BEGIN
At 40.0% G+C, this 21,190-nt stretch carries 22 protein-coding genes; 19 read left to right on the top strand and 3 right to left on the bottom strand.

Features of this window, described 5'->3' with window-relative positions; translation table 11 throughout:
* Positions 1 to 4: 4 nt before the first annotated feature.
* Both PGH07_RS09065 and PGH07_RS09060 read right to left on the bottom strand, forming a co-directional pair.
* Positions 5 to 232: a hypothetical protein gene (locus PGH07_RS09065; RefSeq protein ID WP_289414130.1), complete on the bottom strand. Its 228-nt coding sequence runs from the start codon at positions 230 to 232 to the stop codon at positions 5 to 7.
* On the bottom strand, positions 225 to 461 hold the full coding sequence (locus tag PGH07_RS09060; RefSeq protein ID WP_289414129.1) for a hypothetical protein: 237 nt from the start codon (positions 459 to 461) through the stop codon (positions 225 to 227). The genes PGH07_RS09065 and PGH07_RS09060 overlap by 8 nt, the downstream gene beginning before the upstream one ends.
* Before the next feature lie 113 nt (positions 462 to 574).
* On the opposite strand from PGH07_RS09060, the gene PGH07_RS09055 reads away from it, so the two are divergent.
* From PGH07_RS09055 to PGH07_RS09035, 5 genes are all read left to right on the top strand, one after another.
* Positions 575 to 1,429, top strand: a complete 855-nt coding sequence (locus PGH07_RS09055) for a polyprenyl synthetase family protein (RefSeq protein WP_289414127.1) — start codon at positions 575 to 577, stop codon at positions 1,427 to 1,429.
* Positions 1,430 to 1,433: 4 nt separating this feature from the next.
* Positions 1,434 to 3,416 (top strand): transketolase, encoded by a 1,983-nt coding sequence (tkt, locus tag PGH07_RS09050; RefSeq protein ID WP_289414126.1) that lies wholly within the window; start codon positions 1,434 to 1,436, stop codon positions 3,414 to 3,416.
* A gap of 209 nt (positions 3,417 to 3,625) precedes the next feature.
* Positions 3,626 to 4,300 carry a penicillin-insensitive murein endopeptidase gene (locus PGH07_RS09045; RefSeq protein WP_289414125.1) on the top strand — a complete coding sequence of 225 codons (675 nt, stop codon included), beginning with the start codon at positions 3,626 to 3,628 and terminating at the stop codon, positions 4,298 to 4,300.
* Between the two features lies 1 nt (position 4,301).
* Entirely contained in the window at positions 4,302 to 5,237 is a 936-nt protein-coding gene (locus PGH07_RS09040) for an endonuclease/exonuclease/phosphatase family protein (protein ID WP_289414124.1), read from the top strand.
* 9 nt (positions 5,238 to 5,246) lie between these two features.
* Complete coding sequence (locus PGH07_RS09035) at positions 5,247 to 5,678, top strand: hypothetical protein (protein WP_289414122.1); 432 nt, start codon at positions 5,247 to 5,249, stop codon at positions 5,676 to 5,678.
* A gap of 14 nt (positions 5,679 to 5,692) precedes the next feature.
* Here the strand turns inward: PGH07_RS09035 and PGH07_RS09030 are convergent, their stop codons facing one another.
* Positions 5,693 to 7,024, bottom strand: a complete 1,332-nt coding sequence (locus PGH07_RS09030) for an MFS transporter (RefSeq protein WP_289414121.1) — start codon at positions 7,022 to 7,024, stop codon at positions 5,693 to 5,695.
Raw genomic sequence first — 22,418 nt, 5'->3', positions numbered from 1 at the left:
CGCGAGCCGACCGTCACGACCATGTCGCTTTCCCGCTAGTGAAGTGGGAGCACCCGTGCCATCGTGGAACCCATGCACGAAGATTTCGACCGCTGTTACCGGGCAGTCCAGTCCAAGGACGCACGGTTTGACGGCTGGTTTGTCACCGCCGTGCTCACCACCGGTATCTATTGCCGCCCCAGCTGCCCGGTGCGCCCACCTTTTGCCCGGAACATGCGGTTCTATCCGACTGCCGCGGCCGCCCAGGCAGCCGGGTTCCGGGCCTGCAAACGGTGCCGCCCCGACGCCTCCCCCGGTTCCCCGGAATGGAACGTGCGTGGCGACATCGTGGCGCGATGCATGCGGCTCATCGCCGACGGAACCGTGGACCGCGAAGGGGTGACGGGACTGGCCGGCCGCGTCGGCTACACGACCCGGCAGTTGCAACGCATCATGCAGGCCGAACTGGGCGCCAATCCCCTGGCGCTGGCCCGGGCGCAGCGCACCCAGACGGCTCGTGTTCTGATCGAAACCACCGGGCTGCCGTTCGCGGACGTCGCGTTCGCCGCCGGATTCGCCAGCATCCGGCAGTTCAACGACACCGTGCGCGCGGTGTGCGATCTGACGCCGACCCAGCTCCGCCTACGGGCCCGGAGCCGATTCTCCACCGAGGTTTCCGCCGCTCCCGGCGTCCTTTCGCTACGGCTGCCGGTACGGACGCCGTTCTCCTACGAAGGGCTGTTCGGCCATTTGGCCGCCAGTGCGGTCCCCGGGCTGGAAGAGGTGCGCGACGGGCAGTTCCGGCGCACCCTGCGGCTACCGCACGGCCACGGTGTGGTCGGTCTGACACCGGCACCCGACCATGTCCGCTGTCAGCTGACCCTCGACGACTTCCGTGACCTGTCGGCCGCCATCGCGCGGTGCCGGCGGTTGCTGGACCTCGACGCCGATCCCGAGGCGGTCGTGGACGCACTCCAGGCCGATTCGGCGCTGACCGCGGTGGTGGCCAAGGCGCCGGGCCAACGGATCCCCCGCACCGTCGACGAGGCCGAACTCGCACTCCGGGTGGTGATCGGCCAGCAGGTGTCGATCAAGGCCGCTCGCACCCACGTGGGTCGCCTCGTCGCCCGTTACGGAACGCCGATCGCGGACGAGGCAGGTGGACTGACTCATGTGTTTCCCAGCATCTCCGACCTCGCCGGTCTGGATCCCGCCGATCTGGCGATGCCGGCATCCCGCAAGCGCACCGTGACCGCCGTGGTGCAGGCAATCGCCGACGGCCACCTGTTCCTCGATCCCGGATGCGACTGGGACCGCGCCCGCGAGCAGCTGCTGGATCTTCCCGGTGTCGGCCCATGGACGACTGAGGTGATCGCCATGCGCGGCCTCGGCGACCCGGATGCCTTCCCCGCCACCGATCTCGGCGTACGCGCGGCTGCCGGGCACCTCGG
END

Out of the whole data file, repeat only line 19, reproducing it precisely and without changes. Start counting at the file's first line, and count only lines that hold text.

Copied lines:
* A gap of 14 nt (positions 5,679 to 5,692) precedes the next feature.